It was after this that the almost imperceptible freak out occurred. What am I going to do when it snows? How am I going to get food this winter? People / the county just don't shovel sidewalks very well and it's too far to roll in the street. At least you could get to the old grocery store by cutting through the mall and you'd barely be outside at all. It's too cold for me to be outside that long in the winter. Cold hurts. Even in the daylight, in a few weeks it will be too cold. It's 20-25min each way. I don't want to take paratransit somewhere I could roll (absent snow). I don't want to pay a cab to get somewhere I could roll. What a waste of money and time and aggravation.
Then I stopped myself. I thought about all the grocery stores that I can roll to in 20-25min or less, including Trader Joe's (4). Of course I can't roll there in the snow, but I can take the bus (if the bus stop is cleared). Bus stops often aren't cleared in the county or the city. The bus stop right outside of my building is always cleared though. I can even take the bus easily to a 5th grocery store. Not just the bus, the QuickBus. I have a decent feeling that stop will be cleared, although I bet the curb cut to get to it will be dicey.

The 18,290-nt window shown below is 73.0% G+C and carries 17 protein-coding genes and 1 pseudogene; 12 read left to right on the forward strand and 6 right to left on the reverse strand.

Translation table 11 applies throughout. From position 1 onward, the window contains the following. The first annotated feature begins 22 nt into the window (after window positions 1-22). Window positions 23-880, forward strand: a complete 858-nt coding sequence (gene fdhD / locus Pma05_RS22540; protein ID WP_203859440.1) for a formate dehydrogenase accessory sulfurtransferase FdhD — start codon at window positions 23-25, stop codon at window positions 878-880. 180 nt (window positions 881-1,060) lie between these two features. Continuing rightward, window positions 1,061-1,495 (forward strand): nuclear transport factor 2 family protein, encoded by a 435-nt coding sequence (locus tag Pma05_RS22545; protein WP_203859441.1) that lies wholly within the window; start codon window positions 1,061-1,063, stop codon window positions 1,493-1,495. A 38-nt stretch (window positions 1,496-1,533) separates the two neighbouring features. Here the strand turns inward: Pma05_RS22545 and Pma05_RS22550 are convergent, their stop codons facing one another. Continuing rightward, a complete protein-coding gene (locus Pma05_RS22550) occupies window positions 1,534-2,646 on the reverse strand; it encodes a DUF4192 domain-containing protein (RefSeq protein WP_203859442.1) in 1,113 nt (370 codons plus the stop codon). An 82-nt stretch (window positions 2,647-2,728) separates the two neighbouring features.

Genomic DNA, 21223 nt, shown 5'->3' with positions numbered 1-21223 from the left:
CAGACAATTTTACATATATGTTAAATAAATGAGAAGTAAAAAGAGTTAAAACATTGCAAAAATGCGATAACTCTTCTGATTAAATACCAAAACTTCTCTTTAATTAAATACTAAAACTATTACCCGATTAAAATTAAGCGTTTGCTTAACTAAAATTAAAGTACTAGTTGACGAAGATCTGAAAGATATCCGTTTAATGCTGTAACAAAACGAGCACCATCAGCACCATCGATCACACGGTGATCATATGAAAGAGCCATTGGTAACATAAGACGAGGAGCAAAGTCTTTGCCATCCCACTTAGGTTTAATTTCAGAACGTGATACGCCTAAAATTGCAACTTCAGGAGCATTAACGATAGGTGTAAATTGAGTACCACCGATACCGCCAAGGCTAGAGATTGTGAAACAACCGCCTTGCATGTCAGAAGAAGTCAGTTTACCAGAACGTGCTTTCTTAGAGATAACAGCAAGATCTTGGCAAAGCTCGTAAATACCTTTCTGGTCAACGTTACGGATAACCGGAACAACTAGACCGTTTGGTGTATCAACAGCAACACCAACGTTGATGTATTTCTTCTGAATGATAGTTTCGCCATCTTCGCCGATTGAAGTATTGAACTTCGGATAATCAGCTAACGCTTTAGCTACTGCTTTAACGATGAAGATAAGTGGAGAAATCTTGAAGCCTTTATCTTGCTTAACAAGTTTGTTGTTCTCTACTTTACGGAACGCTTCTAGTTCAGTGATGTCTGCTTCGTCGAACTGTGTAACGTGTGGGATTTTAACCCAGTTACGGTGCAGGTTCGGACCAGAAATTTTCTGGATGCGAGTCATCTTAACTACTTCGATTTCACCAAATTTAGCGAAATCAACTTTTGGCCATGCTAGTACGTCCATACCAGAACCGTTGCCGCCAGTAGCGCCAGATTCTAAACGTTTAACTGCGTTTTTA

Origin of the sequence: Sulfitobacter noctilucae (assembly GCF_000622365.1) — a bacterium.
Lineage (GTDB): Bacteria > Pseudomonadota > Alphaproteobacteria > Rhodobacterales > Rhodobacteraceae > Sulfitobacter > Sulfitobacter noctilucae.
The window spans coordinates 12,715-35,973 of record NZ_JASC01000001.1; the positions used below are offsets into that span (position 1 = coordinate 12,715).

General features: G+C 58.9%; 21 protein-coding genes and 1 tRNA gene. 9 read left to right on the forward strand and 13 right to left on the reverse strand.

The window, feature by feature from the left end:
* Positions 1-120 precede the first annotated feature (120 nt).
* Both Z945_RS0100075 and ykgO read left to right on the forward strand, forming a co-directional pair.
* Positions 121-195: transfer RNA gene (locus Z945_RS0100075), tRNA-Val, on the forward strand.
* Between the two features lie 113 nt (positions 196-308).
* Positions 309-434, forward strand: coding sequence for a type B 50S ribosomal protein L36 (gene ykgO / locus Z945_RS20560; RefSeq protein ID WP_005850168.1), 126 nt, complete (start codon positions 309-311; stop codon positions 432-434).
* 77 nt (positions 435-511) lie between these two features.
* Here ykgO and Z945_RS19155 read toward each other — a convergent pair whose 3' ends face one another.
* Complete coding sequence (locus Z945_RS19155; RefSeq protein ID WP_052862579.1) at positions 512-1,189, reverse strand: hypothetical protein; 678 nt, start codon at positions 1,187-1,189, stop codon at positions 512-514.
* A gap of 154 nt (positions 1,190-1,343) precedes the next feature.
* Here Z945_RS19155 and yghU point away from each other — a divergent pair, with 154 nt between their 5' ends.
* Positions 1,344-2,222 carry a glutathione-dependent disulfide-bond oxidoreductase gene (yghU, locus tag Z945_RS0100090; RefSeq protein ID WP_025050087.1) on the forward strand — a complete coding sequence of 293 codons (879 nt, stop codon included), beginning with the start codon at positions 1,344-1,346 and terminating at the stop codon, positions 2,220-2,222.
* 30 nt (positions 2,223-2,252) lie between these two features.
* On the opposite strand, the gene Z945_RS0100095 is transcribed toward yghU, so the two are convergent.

I can take paratransit even though it frustrates me. I can afford a cab. I can ask friends with cars to take me when they go, even though I don't want to. Two of the grocery stores deliver. I can order food online and it will show up at my door. I can afford the delivery charge, which I think is free for your first order. I won't starve. Why I momentarily though I would is ridiculous.